author of Crazy Rich Asians
Ten Terrifying Questions
1. To begin with why don’t you tell us a little bit about yourself – where were you born? Raised? Schooled?
I was born in Singapore and enjoyed a blissful childhood climbing trees, taunting neighbourhood dogs and eating five meals a day. I went to a private school where I was taught the Queen’s English and drilled in all subjects, including a class called “Moral Education.” When I was eleven, I was dragged (kicking and screaming) to Houston, Texas, where I was put in a suburban public school. I learned to get rid of my Queen’s English accent FAST. After surviving high school and then college at the University of Houston, where I majored in Media Studies and Creative Writing, I moved to New York and enrolled in Parsons School of Design to study photography. (Of course, that was just an excuse to remain in New York forever.)
2. What did you want to be when you were twelve, eighteen and thirty? And why?
At TWELVE, I wanted to be a marine biologist. I couldn’t imagine a more perfect life than diving into oceans in search of new species of marine life, and I maintained a saltwater tank that at its zenith boasted an octopus, a Lionfish, a Picasso Triggerfish, and a suicidal stingray that kept trying to jump out of the tank. I also had a thriving black market business trading exotic fish with other local aquariums. Then I hit puberty and promptly lost interest in fish.
At EIGHTEEN, I had no idea what I wanted to do and had absolutely no ambition. If I recall, my dream was to go to Morocco and hike the Atlas Mountains, where I was told there was a portal to a parallel universe.
At THIRTY, I was juggling three careers as a writer, a creative consultant and a fine art photographer. At that point, I think I just wanted to be retired.
3. What strongly held belief did you have at eighteen that you do not have now?
That butter, eggs, and coconut water are bad for you.
4. What were three works of art – book or painting or piece of music, etc – you can now say, had a great effect on you and influenced your own development as a writer?
FILM: Wong Kar Wei’s “In the Mood For Love.”
ART: Donald Judd’s installation in Marfa, Texas – “Untitled, 100 works in mill aluminium.”
5. Considering the innumerable artistic avenues open to you, why did you choose to write a novel?
The vision for “Crazy Rich Asians” had been brewing in my mind for twenty years, and I felt most confident that I could recreate this world by using words first.
Crazy Rich Asians is a fun, satirical story of three super-rich, pedigreed Chinese families and all the gossip, backbiting, and scheming that occurs when the heir to one of the most massive fortunes in Asia brings home his ABC (American-born Chinese) girlfriend to the wedding of the season. When Rachel Chu agrees to spend the summer in Singapore with her boyfriend, Nicholas Young, she envisions a humble family home, long drives to explore the island, and quality time with the man she might one day marry. What she doesn’t know is that Nick’s family home happens to look like a palace, that she’ll ride in more private planes than cars, and that with one of Asia’s most eligible bachelors on her arm, Rachel might as well have a target on her back.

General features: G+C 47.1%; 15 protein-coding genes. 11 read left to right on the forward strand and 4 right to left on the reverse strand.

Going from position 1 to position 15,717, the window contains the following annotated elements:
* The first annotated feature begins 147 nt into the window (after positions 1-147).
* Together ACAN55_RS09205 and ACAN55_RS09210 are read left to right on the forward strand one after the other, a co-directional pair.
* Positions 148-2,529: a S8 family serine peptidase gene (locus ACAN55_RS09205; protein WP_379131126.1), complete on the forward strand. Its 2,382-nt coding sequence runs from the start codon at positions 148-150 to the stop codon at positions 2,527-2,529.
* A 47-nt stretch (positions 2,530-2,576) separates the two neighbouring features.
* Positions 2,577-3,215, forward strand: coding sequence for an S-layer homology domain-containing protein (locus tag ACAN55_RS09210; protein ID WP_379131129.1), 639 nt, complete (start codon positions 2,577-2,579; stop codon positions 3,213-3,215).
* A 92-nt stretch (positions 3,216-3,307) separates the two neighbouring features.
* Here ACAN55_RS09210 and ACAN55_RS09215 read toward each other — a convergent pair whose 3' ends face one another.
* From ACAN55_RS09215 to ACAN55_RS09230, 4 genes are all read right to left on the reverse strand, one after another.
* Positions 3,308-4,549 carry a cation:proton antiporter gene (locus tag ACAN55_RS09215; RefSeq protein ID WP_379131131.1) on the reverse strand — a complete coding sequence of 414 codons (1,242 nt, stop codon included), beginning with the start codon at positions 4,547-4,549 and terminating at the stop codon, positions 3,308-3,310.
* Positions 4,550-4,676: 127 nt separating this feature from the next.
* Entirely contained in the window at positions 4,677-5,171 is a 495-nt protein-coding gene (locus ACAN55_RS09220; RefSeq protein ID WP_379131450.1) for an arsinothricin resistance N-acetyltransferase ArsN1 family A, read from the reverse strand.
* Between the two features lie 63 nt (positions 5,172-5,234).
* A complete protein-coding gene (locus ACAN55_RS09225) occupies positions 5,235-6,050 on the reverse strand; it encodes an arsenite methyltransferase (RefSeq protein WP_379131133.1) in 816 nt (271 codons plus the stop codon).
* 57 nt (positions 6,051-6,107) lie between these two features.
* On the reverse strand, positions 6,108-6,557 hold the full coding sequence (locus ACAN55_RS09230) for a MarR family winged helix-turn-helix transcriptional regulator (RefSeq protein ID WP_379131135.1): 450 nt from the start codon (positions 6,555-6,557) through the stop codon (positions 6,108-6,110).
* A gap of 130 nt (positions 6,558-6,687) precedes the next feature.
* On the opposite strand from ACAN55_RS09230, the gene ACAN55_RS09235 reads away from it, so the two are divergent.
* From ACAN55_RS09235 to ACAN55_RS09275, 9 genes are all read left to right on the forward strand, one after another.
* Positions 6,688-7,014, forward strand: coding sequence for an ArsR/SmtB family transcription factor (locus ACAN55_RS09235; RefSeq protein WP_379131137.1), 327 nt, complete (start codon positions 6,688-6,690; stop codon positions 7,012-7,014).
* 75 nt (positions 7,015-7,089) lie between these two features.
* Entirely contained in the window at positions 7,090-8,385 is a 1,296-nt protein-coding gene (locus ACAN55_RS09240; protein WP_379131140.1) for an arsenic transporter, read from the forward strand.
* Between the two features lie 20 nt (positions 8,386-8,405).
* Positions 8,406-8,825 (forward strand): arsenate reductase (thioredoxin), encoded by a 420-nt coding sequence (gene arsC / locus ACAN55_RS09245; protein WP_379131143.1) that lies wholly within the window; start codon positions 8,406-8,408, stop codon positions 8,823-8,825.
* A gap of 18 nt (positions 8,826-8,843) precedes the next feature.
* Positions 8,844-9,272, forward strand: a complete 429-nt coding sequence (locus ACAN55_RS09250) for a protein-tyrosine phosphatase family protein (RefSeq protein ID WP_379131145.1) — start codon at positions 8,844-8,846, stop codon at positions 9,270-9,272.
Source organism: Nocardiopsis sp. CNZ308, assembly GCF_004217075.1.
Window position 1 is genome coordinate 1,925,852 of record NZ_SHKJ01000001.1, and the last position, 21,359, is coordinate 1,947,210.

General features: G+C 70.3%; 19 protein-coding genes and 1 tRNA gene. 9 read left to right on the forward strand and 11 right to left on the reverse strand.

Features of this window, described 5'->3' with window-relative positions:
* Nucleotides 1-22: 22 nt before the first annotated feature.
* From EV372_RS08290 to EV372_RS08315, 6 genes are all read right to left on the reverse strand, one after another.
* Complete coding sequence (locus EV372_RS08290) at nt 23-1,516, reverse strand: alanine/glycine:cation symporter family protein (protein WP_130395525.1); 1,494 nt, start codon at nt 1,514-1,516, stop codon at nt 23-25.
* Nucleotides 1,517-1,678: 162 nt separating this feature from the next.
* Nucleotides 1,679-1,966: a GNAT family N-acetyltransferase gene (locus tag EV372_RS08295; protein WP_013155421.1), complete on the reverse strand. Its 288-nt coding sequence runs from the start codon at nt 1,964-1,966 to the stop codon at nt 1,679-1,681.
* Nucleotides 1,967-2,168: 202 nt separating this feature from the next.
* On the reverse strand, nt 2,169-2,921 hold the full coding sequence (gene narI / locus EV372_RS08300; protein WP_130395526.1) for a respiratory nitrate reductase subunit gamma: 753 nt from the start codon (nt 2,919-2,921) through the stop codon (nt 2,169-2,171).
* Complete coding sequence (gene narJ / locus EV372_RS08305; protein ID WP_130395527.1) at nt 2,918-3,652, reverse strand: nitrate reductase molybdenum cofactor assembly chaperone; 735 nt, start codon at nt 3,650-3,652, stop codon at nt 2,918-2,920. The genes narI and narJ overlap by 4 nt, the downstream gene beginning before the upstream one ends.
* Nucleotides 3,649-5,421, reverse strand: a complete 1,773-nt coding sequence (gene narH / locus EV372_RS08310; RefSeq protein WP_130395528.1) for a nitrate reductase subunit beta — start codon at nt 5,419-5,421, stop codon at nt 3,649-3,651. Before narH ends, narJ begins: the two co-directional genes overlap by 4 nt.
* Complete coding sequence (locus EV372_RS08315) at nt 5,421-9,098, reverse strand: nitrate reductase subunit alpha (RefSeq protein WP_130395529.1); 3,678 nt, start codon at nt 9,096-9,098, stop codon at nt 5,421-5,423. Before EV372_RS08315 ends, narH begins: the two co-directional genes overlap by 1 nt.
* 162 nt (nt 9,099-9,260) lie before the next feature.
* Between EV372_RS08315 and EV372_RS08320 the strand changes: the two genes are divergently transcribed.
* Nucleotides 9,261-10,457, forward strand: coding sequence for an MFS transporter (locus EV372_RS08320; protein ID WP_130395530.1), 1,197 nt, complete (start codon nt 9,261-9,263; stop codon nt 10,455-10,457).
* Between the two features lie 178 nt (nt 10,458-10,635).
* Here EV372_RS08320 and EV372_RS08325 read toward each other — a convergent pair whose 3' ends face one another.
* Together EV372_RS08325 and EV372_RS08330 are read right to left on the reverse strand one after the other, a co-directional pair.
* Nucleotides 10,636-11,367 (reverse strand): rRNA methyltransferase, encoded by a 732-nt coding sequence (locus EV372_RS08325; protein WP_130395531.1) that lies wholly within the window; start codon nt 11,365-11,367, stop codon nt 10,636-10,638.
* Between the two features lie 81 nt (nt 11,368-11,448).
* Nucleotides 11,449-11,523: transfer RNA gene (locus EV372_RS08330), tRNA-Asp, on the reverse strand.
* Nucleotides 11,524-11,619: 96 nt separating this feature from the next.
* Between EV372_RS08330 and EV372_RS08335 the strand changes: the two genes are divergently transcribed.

Initiated into a world of dynastic splendour beyond imagination, Rachel meets Astrid, the It Girl of Singapore society; Eddie, whose stylish family practically lives in the pages of the Hong Kong society magazines; and Eleanor, Nick’s formidable mother, a woman who has very strong feelings about who her son should—and should not—marry. The book is a romp through Asia’s most opulent playgrounds, providing an insider’s look at the Asian Jet Set.
It is a comedy of manners depicting the clash between old money and new money, the rivalries between Overseas Chinese and Mainland Chinese, and ultimately about what it means to be young, in love, and gloriously, crazily rich.
7. What do you hope people take away with them after reading your work?
I hope readers will have laughed a lot and feel like they were transported to another world for a little while.
8. Whom do you most admire in the realm of writing and why?
Joan Didion. Because her nonfiction is brilliantly devastating, and her fiction devastatingly brilliant.
I’d like to be able to make a living writing novels. From a house in Italy with an ocean view. (With the book industry in the state it’s in, and property prices on the island of Capri at an all time high, I think that’s a rather ambitious goal.)
10. What advice do you give aspiring writers?
Don’t be afraid to channel your inner freak. Tell your truth, whatever it is, and don’t censor yourself in the belief that those crazy voices in your head are not valid or not original enough to put on paper. It’s always the work that you think is too personal, too messy, and too weird that people will notice the most.
Kevin, thank you for playing.
About the Contributor
While still in his twenties, John Purcell opened a second-hand bookshop in Mosman, Sydney, in which he sat for ten years reading, ranting and writing. Since then he has written, under a pseudonym, a series of very successful novels, interviewed hundreds of writers about their work, appeared at writers’ festivals, on TV (most bizarrely in comedian Luke McGregor’s documentary Luke Warm Sex) and has been featured in prominent newspapers and magazines. Now, as the Director of Books at booktopia.com.au, Australia’s largest online bookseller, he supports Australian writing in all its forms. He lives in Sydney with his wife, two children, three dogs, five cats, unnumbered gold fish and his overlarge book collection. His novel, The Girl on the Page, will be published by HarperCollins Australia in October, 2018.